Boychuk

When it comes to resilience, few Bruins players showed more in 2009-10 than Johnny Boychuk.

The 26-year-old defenseman was a healthy scratch for 25 of the Bruins’ first 28 games of the season, but never let his work ethic or enthusiasm wane. It all paid off when head coach Claude Julien decided to juggle his lineup by sitting Matt Hunwick and inserting Boychuk in early December.

By the end of the season, Boychuk’s solid two-way play and ability to level even the bulkiest forward with an open-ice hit made him one of the Bruins’ most vital defensemen, especially when the injury bug put them down three of their top six by the end of the regular season.

His emergence as a legit NHL regular couldn’t have come at a better time, as he’s ticketed for unrestricted free agency if he doesn’t re-sign with Boston by July 1. While he won’t break the bank this summer, Boychuk should receive a healthy raise and guarantee himself a spot at the game’s highest level for years to come.

Stats: 51 GP, 5-10-15, 43 PIM, plus-10

Season highlight: After paying his dues on the practice ice and in the press box, Boychuk replaced a healthy Hunwick in the lineup against Toronto Dec. 5 at TD Garden. His one-timer from the top of the right circle off a pass back by David Krejci wasn’t that huge of a goal — it gave the Bruins a 6-0 lead in a game they won 7-2. But it was Boychuk’s first NHL score and it announced his arrival in the NHL. He didn’t miss a game until a February injury and by the end of the season was manning the spot next to Zdeno Chara on Boston’s top pair.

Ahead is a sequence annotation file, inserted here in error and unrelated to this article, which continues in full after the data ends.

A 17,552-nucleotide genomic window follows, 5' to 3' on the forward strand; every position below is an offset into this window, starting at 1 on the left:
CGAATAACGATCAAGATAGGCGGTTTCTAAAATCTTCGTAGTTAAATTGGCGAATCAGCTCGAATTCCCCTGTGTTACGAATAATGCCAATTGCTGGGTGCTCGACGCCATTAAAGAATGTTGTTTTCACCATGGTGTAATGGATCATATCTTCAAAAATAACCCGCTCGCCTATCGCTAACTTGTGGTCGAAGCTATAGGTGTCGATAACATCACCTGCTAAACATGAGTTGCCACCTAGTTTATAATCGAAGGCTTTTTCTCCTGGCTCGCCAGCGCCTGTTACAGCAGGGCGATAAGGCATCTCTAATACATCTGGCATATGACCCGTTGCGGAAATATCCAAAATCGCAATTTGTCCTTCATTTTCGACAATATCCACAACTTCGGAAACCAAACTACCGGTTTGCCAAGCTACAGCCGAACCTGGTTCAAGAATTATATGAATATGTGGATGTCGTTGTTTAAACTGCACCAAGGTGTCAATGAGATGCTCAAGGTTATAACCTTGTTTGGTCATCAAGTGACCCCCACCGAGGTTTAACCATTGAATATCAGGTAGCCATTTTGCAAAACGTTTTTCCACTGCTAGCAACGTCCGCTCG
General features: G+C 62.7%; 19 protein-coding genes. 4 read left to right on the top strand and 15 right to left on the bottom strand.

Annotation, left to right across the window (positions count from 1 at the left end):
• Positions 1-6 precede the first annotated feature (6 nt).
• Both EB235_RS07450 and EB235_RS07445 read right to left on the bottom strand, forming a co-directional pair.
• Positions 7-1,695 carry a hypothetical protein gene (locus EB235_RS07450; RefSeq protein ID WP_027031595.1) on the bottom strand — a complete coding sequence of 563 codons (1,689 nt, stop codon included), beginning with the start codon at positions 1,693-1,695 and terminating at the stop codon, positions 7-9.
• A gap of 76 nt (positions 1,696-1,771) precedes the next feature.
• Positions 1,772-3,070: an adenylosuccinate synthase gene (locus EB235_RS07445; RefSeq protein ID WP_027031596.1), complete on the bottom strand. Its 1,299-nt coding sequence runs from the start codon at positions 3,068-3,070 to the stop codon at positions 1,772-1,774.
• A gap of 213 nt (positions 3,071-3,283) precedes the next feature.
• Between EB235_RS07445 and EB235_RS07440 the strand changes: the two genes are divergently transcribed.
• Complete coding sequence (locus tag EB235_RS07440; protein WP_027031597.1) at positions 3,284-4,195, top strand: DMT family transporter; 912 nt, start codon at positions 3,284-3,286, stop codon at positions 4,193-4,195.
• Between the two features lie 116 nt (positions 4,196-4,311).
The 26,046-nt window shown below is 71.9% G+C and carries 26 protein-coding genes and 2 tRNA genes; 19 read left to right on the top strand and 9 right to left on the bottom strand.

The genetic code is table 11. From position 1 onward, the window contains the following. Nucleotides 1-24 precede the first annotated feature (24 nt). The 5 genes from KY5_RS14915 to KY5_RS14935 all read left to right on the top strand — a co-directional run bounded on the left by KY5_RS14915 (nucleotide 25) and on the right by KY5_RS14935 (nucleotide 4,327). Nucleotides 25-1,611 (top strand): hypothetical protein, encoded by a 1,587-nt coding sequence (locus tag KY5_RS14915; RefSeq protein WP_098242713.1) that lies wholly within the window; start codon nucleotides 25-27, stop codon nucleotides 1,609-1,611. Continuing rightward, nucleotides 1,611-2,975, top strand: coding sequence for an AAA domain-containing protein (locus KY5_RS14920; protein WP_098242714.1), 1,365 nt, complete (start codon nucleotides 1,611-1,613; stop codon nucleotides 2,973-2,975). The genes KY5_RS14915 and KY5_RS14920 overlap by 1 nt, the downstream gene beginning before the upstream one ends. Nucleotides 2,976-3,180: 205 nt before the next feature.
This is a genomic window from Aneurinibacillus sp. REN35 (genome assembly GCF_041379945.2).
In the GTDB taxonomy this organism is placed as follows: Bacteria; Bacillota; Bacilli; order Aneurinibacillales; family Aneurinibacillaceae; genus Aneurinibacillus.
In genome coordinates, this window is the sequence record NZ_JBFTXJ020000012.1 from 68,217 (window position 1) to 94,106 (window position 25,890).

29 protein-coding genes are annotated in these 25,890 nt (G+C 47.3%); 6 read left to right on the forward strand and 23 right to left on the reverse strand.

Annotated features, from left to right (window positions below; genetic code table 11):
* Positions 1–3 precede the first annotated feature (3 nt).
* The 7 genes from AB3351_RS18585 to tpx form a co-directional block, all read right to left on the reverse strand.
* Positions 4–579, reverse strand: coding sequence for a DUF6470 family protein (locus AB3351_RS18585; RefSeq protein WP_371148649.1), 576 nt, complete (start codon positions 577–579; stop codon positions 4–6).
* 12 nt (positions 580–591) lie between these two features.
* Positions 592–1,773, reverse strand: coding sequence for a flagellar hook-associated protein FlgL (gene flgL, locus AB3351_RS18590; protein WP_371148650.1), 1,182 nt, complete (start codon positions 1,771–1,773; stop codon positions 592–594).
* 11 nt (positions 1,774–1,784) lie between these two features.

Season low-light: Sometimes you think it might take a bullet to stop Boychuk’s nightly all-out efforts. Something akin to that fell him Feb. 6 against Vancouver, when a first-period Mikael Samuelsson blast broke Boychuk’s left orbital bone. The injury kept Boychuk out five games. Instead of letting it deter him, however, he increased his body-sacrificing and shot-blocking upon returning.

Final grade: A-minus
With a rocket shot like Boychuk’s, you’d like to see more pucks find the back of the net — especially on the power play. Other than that, you couldn’t ask for much more from a guy that climbed from seventh to second on the depth chart over the course of the season.

The crystal ball says … Boychuk will return to the Bruins with a multi-year deal in hand and be a fixture in their top four and on their power play for the next few seasons.